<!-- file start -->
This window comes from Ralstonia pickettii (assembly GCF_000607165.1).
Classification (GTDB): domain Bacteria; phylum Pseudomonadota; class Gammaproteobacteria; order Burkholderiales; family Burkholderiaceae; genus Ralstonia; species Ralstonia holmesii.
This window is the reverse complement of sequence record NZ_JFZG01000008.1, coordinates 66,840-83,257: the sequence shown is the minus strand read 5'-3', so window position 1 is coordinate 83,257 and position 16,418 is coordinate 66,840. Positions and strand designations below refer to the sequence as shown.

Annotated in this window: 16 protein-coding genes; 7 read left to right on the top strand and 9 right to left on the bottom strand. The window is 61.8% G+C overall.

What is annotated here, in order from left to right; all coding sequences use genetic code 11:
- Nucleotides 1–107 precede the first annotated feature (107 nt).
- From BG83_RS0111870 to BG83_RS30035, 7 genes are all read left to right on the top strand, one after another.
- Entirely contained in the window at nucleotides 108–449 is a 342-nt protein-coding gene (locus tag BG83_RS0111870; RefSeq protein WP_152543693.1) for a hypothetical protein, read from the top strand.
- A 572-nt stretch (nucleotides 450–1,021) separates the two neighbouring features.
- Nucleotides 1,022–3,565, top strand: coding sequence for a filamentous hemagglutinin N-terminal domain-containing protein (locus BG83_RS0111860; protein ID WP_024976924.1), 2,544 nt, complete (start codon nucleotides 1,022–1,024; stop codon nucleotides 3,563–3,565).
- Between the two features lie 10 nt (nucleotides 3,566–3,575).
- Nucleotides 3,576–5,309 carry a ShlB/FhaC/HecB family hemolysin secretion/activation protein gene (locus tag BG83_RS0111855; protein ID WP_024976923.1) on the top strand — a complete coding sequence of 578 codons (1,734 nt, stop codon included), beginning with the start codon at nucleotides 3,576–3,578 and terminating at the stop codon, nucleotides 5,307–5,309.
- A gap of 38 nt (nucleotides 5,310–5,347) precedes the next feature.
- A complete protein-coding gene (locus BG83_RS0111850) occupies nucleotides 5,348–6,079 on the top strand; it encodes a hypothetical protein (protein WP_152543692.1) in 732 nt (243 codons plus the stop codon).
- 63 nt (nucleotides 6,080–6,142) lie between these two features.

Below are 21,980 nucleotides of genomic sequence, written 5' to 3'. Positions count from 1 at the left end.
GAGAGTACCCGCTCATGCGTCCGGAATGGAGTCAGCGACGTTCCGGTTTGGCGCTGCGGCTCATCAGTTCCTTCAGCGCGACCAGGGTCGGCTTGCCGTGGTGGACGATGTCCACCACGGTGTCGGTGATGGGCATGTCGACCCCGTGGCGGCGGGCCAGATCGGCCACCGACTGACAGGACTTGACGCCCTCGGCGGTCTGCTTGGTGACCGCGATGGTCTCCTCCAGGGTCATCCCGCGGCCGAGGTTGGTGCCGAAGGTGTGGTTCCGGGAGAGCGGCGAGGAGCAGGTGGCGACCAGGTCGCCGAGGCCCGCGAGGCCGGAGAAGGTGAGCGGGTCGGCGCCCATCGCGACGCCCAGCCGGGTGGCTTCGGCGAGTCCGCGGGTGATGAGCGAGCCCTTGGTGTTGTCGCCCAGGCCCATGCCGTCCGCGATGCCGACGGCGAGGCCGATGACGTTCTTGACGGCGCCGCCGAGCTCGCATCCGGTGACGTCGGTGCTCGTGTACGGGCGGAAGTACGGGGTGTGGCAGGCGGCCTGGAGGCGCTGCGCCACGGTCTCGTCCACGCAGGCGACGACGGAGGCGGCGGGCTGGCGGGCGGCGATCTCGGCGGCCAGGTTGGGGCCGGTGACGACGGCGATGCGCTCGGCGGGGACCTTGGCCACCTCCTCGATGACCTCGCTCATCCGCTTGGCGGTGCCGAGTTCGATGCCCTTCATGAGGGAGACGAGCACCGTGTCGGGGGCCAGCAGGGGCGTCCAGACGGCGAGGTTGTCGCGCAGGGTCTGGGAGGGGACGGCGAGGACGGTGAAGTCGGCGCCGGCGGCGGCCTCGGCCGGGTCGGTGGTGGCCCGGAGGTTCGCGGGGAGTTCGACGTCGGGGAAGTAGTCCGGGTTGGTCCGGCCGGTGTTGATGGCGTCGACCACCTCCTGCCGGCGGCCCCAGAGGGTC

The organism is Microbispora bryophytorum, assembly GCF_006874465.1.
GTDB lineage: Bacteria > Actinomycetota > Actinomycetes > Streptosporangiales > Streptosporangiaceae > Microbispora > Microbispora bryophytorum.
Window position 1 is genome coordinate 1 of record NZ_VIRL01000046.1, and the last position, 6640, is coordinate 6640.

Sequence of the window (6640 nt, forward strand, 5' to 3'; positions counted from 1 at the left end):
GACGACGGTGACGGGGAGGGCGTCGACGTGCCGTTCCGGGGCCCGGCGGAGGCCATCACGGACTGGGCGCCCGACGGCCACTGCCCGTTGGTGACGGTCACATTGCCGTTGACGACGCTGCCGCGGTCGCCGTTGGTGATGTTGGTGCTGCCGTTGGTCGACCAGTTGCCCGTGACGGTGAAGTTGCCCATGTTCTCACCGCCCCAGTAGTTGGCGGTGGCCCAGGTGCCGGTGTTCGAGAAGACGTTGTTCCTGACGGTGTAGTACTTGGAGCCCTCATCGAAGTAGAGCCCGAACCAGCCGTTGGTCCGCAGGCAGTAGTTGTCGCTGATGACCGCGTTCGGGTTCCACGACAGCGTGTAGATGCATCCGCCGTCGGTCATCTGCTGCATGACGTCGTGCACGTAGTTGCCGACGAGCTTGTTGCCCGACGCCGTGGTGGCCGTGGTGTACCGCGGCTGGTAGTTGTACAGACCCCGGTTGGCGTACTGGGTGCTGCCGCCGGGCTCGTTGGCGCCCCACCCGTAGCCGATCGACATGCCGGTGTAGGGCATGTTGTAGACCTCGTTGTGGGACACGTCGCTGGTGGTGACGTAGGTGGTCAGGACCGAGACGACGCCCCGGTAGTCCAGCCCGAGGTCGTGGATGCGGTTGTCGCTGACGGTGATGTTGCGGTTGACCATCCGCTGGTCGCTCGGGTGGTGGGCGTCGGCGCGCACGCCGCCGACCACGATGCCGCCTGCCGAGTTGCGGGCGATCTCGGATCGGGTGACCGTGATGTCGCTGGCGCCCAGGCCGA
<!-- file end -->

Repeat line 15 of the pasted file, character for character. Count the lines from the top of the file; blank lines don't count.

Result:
- 63 nt (nucleotides 6,080–6,142) lie between these two features.